Here, Indonesia has the commons of the river as a disposal system. The river is neither (meaningfully) regulated, nor (enforcably) owned – and you need it to be one or the other, at least.

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Basically, if the market is not factoring in one of the resources being used (because it’s free), then you run into problems when that resource isn’t unlimited.

How you solve this problem is up for debate. You can try to make the market factor in the previously free resource, but we’ve had limited success with that in the past. (See: Carbon Cap & Trade) Direct regulation, which will indirectly affect the market anyway, is generally easier. (See: Traditional EPA regulations on dumping, etc…)

The biggest problem is applying the same standards to EVERY user of the commons, since there is a tremendous incentive to cheat. You can regulate your own fishing industry just fine, but it won’t be sufficient if there are dozens of other countries who don’t follow along and let their fishing boats sweep the seas clean. And then your citizens will be buying the fish from the cheaters because it’s cheaper (markets at work!) and in the end the problem continues to grow unabated.

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According to Wikipedia, the term was actually coined in 1833

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It’s struck me that the people who bemoan the tragedy of the commons – and offer privatization of the commons as a solution – are, in fact, the cause of the tragedy of the commons.

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//\ this //\

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I would respectfully argue that the fact that a racist asshole used the concept of Tragedy of the Commons to argue for racist asshole concepts no more disproves the concept that the uses that the abortion known as “social Darwinism” has been put to by racist assholes disproves evolution. The concept is not degraded by contact with someone of this ilk, IMHO.

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I see people arguing that the tragedy of the commons is real and giving contemporary examples. I think that’s missing the point being made by Mildenberger.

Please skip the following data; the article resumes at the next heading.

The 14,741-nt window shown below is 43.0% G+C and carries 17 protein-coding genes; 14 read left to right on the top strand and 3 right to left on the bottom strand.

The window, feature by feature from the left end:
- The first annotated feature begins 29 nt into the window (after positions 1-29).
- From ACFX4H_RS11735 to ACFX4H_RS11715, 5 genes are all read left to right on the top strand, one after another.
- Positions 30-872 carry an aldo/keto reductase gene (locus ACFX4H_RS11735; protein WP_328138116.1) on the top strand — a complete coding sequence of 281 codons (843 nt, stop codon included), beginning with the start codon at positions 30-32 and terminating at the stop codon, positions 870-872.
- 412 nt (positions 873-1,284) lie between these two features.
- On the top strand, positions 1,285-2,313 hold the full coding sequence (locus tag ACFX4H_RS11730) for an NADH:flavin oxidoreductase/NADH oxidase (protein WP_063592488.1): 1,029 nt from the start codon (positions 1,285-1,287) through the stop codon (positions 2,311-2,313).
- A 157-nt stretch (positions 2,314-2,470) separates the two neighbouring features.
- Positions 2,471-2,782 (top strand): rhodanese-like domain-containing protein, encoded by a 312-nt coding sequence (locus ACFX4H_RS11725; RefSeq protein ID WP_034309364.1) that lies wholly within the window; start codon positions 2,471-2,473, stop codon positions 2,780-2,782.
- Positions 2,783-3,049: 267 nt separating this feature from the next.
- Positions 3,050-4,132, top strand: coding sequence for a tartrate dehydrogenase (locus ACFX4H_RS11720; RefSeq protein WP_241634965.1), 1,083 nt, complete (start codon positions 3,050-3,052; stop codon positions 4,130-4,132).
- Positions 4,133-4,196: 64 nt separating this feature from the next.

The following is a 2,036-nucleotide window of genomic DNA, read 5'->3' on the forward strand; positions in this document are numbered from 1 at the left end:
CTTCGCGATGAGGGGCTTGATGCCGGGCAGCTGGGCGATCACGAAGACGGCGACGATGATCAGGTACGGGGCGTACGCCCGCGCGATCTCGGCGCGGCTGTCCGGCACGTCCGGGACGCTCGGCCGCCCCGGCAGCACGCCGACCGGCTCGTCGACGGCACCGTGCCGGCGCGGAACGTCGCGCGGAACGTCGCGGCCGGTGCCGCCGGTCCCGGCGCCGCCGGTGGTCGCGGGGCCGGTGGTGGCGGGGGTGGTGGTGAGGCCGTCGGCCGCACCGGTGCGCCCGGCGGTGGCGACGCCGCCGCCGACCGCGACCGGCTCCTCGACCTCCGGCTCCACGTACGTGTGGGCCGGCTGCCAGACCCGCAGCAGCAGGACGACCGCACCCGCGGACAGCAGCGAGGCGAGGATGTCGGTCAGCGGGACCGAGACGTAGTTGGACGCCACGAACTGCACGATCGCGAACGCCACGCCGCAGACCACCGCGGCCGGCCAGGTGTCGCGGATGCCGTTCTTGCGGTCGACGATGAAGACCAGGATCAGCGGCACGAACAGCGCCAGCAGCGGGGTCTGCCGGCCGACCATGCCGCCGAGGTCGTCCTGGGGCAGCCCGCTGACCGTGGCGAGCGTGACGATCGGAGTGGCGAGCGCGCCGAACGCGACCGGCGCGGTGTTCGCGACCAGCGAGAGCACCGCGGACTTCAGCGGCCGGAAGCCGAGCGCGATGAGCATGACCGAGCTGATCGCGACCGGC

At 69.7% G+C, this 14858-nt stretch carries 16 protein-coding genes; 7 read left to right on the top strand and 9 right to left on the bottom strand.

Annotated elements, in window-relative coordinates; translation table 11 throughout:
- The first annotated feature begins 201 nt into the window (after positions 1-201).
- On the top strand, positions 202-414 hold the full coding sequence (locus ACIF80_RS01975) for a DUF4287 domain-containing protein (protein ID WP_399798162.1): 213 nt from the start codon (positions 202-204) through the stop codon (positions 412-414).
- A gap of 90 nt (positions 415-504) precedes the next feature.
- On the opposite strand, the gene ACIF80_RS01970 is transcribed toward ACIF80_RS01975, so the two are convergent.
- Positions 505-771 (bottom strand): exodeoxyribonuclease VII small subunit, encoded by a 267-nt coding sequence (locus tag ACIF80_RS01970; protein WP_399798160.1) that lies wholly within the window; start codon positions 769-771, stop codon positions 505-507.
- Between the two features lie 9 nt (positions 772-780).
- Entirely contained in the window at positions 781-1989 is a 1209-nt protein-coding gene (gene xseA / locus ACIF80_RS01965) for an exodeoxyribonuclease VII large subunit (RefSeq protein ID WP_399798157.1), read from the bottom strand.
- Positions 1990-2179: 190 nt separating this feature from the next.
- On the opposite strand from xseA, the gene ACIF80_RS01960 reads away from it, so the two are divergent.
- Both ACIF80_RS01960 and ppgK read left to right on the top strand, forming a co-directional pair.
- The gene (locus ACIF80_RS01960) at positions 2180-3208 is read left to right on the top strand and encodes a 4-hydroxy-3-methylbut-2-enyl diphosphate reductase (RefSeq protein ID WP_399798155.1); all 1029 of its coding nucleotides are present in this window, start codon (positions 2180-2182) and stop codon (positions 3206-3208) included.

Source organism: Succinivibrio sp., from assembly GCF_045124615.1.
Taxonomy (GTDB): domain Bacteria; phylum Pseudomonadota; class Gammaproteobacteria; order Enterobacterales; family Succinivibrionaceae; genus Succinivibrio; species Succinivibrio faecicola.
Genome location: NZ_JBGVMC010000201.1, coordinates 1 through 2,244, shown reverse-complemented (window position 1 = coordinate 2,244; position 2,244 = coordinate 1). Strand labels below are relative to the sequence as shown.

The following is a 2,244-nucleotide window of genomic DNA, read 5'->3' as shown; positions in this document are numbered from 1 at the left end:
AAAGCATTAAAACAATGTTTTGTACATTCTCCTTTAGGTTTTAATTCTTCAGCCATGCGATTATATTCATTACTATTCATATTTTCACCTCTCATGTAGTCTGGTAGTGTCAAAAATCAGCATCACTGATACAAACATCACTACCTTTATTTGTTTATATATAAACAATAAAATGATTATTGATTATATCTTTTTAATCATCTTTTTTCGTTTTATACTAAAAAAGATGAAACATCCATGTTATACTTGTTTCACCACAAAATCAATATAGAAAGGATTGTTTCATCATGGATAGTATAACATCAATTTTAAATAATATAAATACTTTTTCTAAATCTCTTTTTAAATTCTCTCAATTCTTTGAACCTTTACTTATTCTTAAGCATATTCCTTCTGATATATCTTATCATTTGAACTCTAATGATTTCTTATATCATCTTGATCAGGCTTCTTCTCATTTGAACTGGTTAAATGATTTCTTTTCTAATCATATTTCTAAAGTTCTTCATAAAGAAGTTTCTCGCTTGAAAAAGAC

“The commons” was an actual thing that had a place in law. It was land that was usable by all, and not privately owned by anyone. The tragedy of the commons is the idea that people will overuse communal resources. That is what Mildenberger is calling into question.

Of course the meaning of “the tragedy of the commons” has shifted since the commons disappeared. That under a private ownership model private owners will despoil lands that don’t belong to them is indisputable. But that’s not the tragedy of the commons at the time Hardin was writing. The commons that Hardin was talking about don’t exist anymore, and the tragedy of the commons was the argument for getting rid of them.

That was the spurious argument, that people would not take care of things owned by the community, but would only take care of things owned by themselves.

To the extent that people feel that things are still owned by the community (e.g. public parks), people do take care of them.

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Inclosure Acts, anyone? They rather sucked.

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Hm, then he must have been funded by the creepy old Pioneer Fund (a gorram deductible charity FFS!) which later funded the punchable Richard Spencer. Check… Bingo!

The so-called “Alt-Right” are just the old master race fucks with new logos.

eta:

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Perhaps my professors were anomalous, but any time the ToftC was referenced or discussed in any of my classes, it was in the context of needing sensible and sustainable public regulation of the commons, lest private interests engage in the race to bottom in depleting its resources. Were other people taught that it was a thought experiment justifying privatization?